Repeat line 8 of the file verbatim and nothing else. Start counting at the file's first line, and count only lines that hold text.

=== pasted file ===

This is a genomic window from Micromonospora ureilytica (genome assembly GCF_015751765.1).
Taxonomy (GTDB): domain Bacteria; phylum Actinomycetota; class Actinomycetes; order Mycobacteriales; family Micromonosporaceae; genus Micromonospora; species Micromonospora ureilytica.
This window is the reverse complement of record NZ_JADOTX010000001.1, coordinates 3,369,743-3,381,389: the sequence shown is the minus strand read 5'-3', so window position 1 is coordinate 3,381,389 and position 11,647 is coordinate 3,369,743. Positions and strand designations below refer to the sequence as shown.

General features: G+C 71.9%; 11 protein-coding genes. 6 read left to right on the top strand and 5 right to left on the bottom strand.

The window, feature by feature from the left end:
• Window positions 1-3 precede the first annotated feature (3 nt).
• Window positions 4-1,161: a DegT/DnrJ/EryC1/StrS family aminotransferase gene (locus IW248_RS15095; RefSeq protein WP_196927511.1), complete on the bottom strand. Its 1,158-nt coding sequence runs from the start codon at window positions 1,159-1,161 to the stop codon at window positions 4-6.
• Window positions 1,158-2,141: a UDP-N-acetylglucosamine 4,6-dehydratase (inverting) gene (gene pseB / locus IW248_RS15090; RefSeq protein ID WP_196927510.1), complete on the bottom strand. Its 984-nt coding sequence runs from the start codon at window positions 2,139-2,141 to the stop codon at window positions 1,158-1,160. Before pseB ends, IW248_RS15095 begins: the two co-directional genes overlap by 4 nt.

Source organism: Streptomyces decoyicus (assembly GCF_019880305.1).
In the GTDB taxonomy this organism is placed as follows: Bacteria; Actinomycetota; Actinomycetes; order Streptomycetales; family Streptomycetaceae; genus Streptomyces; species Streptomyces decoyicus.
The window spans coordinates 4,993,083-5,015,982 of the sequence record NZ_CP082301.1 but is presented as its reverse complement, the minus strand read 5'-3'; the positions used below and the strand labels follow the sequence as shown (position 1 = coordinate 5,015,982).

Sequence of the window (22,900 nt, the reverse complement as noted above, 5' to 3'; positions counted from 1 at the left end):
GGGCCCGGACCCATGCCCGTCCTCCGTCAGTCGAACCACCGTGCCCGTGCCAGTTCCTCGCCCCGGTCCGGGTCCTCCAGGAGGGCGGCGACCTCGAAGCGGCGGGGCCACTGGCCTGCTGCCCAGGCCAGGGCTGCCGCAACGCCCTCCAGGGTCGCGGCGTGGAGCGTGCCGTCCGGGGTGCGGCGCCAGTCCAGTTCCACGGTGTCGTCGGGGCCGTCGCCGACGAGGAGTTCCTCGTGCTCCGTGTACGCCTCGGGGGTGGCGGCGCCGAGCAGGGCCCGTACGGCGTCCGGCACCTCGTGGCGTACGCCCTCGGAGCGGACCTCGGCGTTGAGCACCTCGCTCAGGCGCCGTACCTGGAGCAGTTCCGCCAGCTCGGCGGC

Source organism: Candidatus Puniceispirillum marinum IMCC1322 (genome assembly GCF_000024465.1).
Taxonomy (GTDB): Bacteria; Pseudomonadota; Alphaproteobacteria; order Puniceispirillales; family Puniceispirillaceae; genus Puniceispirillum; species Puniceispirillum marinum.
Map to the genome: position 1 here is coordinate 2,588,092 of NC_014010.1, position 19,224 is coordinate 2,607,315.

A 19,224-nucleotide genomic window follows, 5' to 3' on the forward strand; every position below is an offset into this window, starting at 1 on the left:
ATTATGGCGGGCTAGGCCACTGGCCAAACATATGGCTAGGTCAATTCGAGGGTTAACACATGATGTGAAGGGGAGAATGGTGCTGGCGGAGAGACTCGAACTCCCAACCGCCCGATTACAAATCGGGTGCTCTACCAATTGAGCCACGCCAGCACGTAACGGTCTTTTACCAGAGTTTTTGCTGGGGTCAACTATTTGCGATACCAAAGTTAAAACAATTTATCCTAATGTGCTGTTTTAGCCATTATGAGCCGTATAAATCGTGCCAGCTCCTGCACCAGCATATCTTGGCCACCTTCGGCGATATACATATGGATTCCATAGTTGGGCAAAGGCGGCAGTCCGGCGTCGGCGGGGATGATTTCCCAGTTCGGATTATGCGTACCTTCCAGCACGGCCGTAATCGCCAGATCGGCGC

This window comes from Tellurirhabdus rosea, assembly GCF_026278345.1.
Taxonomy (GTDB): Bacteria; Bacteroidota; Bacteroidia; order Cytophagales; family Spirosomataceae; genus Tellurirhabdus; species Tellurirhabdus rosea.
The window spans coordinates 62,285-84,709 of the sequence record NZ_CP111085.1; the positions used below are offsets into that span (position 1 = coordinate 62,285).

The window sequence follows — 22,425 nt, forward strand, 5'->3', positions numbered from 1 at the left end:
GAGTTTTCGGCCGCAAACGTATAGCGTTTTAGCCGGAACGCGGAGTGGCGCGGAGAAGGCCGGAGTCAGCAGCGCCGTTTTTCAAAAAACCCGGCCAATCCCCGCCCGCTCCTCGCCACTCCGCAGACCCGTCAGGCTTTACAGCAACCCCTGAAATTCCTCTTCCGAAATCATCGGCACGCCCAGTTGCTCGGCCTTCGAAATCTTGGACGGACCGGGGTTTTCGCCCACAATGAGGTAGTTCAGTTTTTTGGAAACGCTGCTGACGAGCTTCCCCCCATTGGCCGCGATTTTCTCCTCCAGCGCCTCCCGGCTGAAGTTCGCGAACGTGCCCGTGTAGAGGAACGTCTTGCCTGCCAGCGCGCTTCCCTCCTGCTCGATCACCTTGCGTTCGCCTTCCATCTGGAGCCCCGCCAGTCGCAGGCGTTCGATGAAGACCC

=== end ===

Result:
• Window positions 1,158-2,141: a UDP-N-acetylglucosamine 4,6-dehydratase (inverting) gene (gene pseB / locus IW248_RS15090; RefSeq protein ID WP_196927510.1), complete on the bottom strand. Its 984-nt coding sequence runs from the start codon at window positions 2,139-2,141 to the stop codon at window positions 1,158-1,160. Before pseB ends, IW248_RS15095 begins: the two co-directional genes overlap by 4 nt.